By Tom Finn
LONDON (Reuters) - Sterling skidded to its weakest since June, 2017 on Monday after media reported that Prime Minister Theresa May would delay a parliamentary vote on Britain's Brexit deal with the European Union which she had been widely expected to lose.
The pound dropped sharply against the euro and the dollar after Bloomberg and the BBC cited sources as saying May would pull the vote.
But the prime minister's spokeswoman said earlier on Monday that the vote would go ahead as planned and described a conference call with ministers due at 1130 GMT as routine.
"GBP has come off initially on the news that the vote has been pulled," said John Marley, at FX risk management specialist, Smart Currency Business.
Marley said the reason behind a decision to delay the vote would dictate the pound's direction.
"One scenario is that the May wants to avoid an embarrassing defeat... another is that she may be very close to securing agreement from the EU [with further negotiation] so sterling could still move either way from here," he said.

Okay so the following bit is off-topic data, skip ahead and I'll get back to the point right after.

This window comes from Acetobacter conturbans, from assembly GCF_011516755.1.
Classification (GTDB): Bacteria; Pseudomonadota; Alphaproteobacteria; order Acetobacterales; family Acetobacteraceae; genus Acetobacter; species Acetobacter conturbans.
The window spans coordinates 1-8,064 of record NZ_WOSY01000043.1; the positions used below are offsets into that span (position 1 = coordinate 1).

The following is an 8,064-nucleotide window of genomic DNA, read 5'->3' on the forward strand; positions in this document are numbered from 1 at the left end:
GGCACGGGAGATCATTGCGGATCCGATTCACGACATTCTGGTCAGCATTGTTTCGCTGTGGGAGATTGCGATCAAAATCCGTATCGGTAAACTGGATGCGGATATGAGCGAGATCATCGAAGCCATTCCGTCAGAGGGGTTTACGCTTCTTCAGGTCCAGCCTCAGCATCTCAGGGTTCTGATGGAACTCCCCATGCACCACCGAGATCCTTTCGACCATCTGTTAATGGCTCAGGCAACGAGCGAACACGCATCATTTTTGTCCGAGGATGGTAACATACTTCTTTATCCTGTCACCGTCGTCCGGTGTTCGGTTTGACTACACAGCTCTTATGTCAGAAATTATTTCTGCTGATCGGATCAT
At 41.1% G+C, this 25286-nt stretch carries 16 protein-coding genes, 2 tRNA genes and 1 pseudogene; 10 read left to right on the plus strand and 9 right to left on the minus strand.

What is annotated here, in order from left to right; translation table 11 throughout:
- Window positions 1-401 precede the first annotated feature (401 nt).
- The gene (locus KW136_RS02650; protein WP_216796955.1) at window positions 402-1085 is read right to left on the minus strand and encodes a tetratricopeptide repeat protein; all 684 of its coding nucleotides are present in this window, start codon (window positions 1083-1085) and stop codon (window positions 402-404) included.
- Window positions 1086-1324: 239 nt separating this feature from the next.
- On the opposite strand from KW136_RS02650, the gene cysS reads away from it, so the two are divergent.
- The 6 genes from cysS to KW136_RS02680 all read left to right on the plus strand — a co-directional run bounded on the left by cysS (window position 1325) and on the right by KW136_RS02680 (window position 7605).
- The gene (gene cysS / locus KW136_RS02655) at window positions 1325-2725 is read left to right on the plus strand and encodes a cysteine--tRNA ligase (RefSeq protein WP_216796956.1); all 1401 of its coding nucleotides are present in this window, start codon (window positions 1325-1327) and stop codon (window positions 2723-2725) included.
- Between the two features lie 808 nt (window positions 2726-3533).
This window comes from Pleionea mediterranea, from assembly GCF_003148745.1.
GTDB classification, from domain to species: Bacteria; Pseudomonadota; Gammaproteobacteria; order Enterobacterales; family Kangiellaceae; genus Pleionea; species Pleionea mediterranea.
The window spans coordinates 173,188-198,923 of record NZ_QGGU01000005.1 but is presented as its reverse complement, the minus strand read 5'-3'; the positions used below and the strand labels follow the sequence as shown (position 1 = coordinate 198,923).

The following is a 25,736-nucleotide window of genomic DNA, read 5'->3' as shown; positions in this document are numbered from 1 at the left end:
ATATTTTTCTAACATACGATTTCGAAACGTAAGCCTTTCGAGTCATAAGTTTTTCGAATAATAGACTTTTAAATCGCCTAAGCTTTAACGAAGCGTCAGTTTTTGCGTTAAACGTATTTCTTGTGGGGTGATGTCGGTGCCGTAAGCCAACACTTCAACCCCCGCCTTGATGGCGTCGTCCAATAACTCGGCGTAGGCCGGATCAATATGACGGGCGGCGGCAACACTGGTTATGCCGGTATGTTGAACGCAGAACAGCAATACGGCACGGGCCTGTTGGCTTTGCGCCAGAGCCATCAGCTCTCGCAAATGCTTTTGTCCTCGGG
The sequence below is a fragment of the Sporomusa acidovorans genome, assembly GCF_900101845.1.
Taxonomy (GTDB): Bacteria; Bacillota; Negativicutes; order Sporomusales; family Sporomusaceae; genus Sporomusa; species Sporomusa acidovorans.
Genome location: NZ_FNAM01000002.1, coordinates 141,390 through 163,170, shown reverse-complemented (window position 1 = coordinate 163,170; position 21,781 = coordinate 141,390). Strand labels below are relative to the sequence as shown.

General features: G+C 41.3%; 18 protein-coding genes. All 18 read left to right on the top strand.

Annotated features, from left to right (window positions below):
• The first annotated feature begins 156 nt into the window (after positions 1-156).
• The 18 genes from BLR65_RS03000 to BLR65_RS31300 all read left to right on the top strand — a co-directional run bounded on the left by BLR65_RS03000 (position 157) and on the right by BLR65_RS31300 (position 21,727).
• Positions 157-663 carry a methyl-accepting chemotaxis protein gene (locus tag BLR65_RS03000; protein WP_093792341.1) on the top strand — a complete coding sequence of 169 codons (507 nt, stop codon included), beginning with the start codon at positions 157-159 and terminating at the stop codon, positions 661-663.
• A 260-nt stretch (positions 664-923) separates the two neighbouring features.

The pound fell half a percent against the dollar to $1.2656
Britain's exporter-heavy FTSE 100 <.FTSE> index climbed as sterling fell, up 0.1 percent by 1150 GMT. The more domestic FTSE 250 .FTMC index tumbled, down 1 percent as the reports May could delay the parliamentary vote triggered renewed uncertainty.
Perceived safe-haven British government bonds rallied on the news, with 30-year yields
The pound has fallen for four consecutive weeks with traders trying to predict how the currency could react if May loses the vote on Tuesday.
If lawmakers vote against the deal, scenarios include a no-deal Brexit, a renegotiated deal and a second referendum.
Easing concern about Britain crashing out of the bloc in March without a deal, the EU's top court ruled on Monday that the British government may unilaterally reverse its decision to leave.
"The likely loss of the vote accompanied by the growing risk of a leadership challenge (to May) should be negative for the pound and send EUR/GBP above 0.9000 this week," said Chris Turner, head of currency strategy at ING in London.
Analysts have been focussing on the number of votes May could win or lose by - if the vote were to go ahead - and what that could mean for her chances of re-negotiating a deal with the European Union.
A Reuters poll predicted a 2.75 percent fall in the currency should the vote fail to pass.
An emphatic defeat for May by a margin of about 100 votes would leave her withdrawal agreement in tatters and propel sterling into the unknown.
(Additional reporting by Saikat Chaterjee,; Editing by Jon Boyle and Ed Osmond)